In addition to keeping up with the front line tactics, Espinosa also works to ensure that the research community and the policymaker community have strong, evidence-based research to support tactics that enhance student preparation. According to Espinosa, much of the data in support of bolstering pathways to STEM majors, and ultimately careers, for minorities and particularly Hispanics, spans two distinct fronts. One argument relates to social justice/equity while the other focuses on an economic and global imperative to keep the United States competitive in the STEM arena.
From Espinosa’s point of view, the social justice/equity argument can be summed up in her idea of how to define success in this initiative to increase minorities in STEM fields. “Students should have the right to choose to enter higher education and choose their field of study,” she said. “That would be an amazing first step, but the reality is that many students don’t get to choose to enter college or choose to major in a STEM field because their academic preparation was lacking, they lacked good role models, and went to schools with high teacher turnover and low resources. And these are barriers that still exist. The good news is that there is a high level of awareness of these barriers and that there is dialogue about how to remove these barriers. Still, there is much work to be done on that front.”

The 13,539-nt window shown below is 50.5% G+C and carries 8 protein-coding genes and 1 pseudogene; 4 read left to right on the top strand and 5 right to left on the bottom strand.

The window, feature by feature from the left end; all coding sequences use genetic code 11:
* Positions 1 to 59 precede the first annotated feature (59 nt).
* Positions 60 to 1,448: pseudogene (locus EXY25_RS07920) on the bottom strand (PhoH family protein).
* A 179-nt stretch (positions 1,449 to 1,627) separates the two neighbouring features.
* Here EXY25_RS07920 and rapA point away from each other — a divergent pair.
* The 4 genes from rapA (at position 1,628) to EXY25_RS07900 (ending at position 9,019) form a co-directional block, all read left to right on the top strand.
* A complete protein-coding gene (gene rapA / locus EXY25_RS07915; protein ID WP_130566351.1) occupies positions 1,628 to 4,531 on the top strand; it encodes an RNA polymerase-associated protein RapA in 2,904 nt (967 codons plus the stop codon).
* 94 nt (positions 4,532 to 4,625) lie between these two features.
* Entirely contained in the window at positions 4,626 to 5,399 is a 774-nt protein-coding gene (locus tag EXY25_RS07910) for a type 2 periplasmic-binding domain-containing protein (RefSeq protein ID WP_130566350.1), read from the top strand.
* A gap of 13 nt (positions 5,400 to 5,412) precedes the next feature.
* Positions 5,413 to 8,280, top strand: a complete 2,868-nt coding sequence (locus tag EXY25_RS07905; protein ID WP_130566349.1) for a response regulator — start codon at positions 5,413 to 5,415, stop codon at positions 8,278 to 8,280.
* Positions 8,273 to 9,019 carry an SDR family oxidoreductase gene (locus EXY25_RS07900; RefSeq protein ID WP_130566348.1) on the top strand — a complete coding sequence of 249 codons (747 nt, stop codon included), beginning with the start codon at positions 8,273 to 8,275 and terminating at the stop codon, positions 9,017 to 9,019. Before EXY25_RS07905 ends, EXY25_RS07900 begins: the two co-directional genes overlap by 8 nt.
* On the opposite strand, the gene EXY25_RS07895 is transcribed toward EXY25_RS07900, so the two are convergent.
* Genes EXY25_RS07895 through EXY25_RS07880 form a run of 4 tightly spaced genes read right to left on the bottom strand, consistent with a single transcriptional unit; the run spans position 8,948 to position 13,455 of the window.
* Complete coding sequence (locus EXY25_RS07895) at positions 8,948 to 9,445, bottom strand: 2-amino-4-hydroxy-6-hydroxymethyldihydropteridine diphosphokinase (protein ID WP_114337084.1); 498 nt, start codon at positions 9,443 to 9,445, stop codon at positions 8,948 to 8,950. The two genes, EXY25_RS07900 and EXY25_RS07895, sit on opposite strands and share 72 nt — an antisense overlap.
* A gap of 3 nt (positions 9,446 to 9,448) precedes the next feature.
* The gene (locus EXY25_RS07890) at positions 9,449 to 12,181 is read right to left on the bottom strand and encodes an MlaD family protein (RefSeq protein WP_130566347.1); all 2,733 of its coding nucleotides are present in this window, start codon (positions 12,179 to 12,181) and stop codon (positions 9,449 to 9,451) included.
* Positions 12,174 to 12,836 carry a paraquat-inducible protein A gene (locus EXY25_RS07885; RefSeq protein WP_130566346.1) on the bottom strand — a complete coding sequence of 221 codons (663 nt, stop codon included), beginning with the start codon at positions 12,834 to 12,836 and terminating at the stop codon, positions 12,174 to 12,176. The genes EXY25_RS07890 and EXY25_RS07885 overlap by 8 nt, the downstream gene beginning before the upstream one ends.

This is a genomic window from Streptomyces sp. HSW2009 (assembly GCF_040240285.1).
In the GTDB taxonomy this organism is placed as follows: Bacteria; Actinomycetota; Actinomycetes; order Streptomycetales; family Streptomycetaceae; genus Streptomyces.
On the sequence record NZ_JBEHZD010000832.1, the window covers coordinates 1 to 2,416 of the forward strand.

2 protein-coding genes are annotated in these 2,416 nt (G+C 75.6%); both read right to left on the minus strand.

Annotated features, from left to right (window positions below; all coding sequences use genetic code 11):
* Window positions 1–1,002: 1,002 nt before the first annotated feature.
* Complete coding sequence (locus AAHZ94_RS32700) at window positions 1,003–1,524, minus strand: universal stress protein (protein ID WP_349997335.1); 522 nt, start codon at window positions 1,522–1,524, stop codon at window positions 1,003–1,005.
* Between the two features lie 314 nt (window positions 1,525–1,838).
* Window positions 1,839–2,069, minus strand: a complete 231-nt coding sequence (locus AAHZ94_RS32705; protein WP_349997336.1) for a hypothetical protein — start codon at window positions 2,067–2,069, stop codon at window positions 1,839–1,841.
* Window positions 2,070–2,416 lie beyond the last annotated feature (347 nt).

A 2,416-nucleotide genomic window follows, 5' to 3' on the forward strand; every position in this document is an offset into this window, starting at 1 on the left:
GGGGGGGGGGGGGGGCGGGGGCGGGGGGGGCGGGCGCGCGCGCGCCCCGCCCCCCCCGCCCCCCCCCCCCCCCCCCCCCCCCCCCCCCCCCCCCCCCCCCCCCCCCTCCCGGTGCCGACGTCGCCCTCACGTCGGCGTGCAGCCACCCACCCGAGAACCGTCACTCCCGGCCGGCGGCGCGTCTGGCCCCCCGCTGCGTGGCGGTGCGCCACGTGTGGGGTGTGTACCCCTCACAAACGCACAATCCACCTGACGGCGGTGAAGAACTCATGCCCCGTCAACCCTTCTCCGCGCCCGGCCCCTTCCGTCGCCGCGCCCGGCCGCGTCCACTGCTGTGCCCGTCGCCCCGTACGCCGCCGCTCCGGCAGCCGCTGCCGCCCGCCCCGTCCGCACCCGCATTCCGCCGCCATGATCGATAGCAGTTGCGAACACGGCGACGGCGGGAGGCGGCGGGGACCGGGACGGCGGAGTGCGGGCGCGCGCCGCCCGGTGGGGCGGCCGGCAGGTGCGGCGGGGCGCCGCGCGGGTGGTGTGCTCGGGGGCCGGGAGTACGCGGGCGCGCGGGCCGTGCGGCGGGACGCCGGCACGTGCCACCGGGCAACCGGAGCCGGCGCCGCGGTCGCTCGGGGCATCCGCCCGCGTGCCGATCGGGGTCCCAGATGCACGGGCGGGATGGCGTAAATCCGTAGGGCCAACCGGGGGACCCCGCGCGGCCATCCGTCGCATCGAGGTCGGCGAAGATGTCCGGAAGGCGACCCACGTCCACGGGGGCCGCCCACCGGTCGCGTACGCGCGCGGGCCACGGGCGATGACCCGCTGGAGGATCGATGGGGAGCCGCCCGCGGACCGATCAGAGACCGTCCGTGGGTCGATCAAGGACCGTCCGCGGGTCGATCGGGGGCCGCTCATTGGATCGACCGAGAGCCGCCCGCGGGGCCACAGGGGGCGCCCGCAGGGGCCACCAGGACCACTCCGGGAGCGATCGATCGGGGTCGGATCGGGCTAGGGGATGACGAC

Espinosa believes that increased cross-sector collaboration can help: active communication and partnership between K-12 and higher education, between two-year and four-year schools and between the business sector and higher education. “What is most exciting right now is that there is a national focus on this issue, from the president to the philanthropies like the Gates Foundation and the Lumina Foundation that are supporting the president’s college goals,” said Espinosa.
On the economic front, she says the equation is quite simple: with agrowing number of jobs that require STEM degrees or certificates and a growing population of Hispanics, it makes sense to target this large population segment in order to build the pipeline of students in STEM fields to ultimately fill these jobs. And on a secondary front, college education is seen as a significant economic driver: the more people who are college educated, the more robust the economy will be.